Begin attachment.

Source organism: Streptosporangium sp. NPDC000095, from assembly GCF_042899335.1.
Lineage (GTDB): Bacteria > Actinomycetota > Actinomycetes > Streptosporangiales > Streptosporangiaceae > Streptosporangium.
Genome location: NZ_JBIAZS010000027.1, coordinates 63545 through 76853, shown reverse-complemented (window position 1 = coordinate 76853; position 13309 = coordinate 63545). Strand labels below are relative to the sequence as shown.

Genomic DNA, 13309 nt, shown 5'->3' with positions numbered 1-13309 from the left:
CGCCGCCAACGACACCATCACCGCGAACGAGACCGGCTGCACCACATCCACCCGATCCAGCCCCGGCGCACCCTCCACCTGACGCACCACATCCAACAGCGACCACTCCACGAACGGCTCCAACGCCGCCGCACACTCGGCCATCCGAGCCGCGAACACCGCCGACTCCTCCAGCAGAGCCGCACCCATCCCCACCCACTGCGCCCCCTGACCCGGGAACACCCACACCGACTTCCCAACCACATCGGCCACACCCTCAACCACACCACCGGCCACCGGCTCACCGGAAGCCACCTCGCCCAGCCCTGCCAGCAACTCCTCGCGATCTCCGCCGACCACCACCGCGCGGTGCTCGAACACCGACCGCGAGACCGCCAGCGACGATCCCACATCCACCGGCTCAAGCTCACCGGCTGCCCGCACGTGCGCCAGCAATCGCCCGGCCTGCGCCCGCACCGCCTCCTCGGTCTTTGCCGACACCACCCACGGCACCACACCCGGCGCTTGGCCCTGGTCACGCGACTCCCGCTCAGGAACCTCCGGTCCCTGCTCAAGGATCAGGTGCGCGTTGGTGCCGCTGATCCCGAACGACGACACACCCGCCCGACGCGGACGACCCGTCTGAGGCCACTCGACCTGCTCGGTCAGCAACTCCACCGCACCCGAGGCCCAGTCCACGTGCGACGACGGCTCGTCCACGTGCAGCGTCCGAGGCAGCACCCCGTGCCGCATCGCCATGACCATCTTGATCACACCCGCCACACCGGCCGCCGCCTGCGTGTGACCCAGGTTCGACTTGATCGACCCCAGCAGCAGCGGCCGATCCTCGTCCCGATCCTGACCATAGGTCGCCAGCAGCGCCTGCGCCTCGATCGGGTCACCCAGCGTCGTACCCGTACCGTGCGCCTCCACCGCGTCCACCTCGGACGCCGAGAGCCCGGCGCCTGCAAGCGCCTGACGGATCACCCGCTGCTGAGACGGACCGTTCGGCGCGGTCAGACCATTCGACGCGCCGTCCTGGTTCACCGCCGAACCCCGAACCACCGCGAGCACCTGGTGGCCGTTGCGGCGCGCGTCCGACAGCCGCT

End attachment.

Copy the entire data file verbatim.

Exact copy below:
Source organism: Streptosporangium sp. NPDC000095, from assembly GCF_042899335.1.
Lineage (GTDB): Bacteria > Actinomycetota > Actinomycetes > Streptosporangiales > Streptosporangiaceae > Streptosporangium.
Genome location: NZ_JBIAZS010000027.1, coordinates 63545 through 76853, shown reverse-complemented (window position 1 = coordinate 76853; position 13309 = coordinate 63545). Strand labels below are relative to the sequence as shown.

Genomic DNA, 13309 nt, shown 5'->3' with positions numbered 1-13309 from the left:
CGCCGCCAACGACACCATCACCGCGAACGAGACCGGCTGCACCACATCCACCCGATCCAGCCCCGGCGCACCCTCCACCTGACGCACCACATCCAACAGCGACCACTCCACGAACGGCTCCAACGCCGCCGCACACTCGGCCATCCGAGCCGCGAACACCGCCGACTCCTCCAGCAGAGCCGCACCCATCCCCACCCACTGCGCCCCCTGACCCGGGAACACCCACACCGACTTCCCAACCACATCGGCCACACCCTCAACCACACCACCGGCCACCGGCTCACCGGAAGCCACCTCGCCCAGCCCTGCCAGCAACTCCTCGCGATCTCCGCCGACCACCACCGCGCGGTGCTCGAACACCGACCGCGAGACCGCCAGCGACGATCCCACATCCACCGGCTCAAGCTCACCGGCTGCCCGCACGTGCGCCAGCAATCGCCCGGCCTGCGCCCGCACCGCCTCCTCGGTCTTTGCCGACACCACCCACGGCACCACACCCGGCGCTTGGCCCTGGTCACGCGACTCCCGCTCAGGAACCTCCGGTCCCTGCTCAAGGATCAGGTGCGCGTTGGTGCCGCTGATCCCGAACGACGACACACCCGCCCGACGCGGACGACCCGTCTGAGGCCACTCGACCTGCTCGGTCAGCAACTCCACCGCACCCGAGGCCCAGTCCACGTGCGACGACGGCTCGTCCACGTGCAGCGTCCGAGGCAGCACCCCGTGCCGCATCGCCATGACCATCTTGATCACACCCGCCACACCGGCCGCCGCCTGCGTGTGACCCAGGTTCGACTTGATCGACCCCAGCAGCAGCGGCCGATCCTCGTCCCGATCCTGACCATAGGTCGCCAGCAGCGCCTGCGCCTCGATCGGGTCACCCAGCGTCGTACCCGTACCGTGCGCCTCCACCGCGTCCACCTCGGACGCCGAGAGCCCGGCGCCTGCAAGCGCCTGACGGATCACCCGCTGCTGAGACGGACCGTTCGGCGCGGTCAGACCATTCGACGCGCCGTCCTGGTTCACCGCCGAACCCCGAACCACCGCGAGCACCTGGTGGCCGTTGCGGCGCGCGTCCGACAGCCGCT